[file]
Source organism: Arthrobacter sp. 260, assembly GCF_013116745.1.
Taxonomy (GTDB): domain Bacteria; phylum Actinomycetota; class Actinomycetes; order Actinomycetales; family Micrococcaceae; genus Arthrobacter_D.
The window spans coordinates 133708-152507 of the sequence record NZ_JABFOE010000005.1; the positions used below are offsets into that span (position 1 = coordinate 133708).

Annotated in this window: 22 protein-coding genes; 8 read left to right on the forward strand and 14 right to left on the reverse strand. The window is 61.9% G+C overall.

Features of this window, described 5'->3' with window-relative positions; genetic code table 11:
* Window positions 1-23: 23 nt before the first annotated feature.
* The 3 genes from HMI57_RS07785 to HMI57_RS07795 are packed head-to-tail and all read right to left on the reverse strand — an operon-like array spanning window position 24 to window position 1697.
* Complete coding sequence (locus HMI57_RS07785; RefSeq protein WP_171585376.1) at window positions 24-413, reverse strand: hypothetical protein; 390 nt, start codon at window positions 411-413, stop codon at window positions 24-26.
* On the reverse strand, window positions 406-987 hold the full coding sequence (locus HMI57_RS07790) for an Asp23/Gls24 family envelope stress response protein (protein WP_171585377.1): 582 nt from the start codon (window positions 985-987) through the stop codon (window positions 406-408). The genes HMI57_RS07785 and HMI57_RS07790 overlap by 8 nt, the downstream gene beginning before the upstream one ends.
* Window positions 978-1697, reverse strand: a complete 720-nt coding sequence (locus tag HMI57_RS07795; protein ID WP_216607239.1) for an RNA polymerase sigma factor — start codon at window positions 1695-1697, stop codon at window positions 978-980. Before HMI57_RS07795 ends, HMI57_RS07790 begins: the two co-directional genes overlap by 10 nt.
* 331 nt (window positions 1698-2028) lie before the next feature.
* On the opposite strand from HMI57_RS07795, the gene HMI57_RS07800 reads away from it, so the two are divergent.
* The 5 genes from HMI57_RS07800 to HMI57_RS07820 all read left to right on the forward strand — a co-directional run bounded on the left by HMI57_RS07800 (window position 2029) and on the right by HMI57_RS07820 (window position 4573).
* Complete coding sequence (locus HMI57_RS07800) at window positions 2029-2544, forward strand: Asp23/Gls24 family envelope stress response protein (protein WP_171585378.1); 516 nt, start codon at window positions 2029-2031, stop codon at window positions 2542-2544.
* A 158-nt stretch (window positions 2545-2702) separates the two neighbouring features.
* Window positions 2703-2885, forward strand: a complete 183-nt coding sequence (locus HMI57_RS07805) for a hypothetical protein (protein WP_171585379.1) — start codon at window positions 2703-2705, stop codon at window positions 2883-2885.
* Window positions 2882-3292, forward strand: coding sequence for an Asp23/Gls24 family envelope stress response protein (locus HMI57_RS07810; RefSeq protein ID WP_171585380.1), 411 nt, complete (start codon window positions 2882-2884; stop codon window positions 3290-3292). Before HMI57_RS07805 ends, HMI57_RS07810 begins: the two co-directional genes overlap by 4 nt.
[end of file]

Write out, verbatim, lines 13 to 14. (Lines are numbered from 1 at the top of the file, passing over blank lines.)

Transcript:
* The 5 genes from HMI57_RS07800 to HMI57_RS07820 all read left to right on the forward strand — a co-directional run bounded on the left by HMI57_RS07800 (window position 2029) and on the right by HMI57_RS07820 (window position 4573).
* Complete coding sequence (locus HMI57_RS07800) at window positions 2029-2544, forward strand: Asp23/Gls24 family envelope stress response protein (protein WP_171585378.1); 516 nt, start codon at window positions 2029-2031, stop codon at window positions 2542-2544.